[column width=”1/1″ last=”true” title=”” title_type=”single” animation=”none” implicit=”true”]
Rescission: A Cyber Insurance Time Bomb?
Part Two: Preparing the Cyber Insurance Application
Alexander J. Anglim
This article is Part Two in a series. In Part One, we discussed the looming threat that insurers might look to rescind (i.e., void) cyber insurance policies after claims are filed. As explained in Part One, this risk is magnified by the increasing depth and complexity of the cyber insurance application process. But what can be done to reduce that risk? In this installment, we discuss some practical ways to reduce the chance that your cyber insurer will try to void coverage after a loss.
Assemble Your Team and Use Your Broker And Counsel As Resources
Given the need for up-to-date, technical information when applying for cyber insurance, an essential first step is to make sure that the key individuals with knowledge are involved early in the process. For example, the company’s CTO, if it has one, should be involved. However, additional people may be required, depending on the depth and complexity of the information requested. For example, if the company outsources all or part of its IT and security functions, then one or more knowledgeable
representatives of those vendors may need to participate and provide information. The sooner that knowledgeable people are identified and brought into the process, the better. As well, each person should be instructed that accuracy is paramount, and to notify the others involved of any uncertainty or ambiguity in either the questions or the answers.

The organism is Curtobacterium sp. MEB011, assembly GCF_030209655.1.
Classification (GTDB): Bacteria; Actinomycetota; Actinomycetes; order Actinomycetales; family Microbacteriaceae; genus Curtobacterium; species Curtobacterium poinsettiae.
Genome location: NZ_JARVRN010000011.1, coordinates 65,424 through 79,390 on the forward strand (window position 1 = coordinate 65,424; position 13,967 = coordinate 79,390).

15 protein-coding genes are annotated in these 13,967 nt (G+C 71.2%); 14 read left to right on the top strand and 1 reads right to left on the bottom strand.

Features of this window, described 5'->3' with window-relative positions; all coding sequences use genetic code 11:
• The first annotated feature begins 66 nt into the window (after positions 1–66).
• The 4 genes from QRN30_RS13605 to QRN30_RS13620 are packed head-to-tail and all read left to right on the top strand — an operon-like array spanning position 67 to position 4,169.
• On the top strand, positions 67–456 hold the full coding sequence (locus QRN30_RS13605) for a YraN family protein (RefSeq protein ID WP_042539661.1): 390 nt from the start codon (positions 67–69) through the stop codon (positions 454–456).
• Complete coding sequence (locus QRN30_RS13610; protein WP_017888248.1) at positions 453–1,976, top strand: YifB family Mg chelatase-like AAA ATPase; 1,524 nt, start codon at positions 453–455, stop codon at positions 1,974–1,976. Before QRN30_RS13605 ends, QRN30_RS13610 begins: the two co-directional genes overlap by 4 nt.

During this process, the company’s insurance broker and counsel (hopefully, counsel with insurance expertise) should be used as resources. For example, insurance brokers can speak directly with insurance underwriters, if needed, to clarify questions that are unclear or to ask if the insurer is willing to use different or supplemental application forms that might be better suited to the situation. As well, counsel can be tasked with examining the forms to determine whether the language of the application is unequivocal, or if the insurer is accepting a statement that all representations are true to the best of the insured’s knowledge.
In addition, if the company uses an outsourced IT provider, let your broker know. Increasingly, insurers want to identify and qualify such vendors as part of the underwriting process. An experienced broker can guide you through the qualification process and help you to avoid mistakes.
Seek To Qualify Factual Representations
As noted above, and in Part One, rescission risks are heightened if the application requires the insured to represent, unequivocally, that certain facts are true. Be on guard for questions that are phrased in absolute terms, which you might not be able to answer with absolute certainty. Consider the following hypothetical example:
- CFO: I’m doing our cyber insurance application and the insurer wants to know if all of our company-issued mobile devices are encrypted. Are they?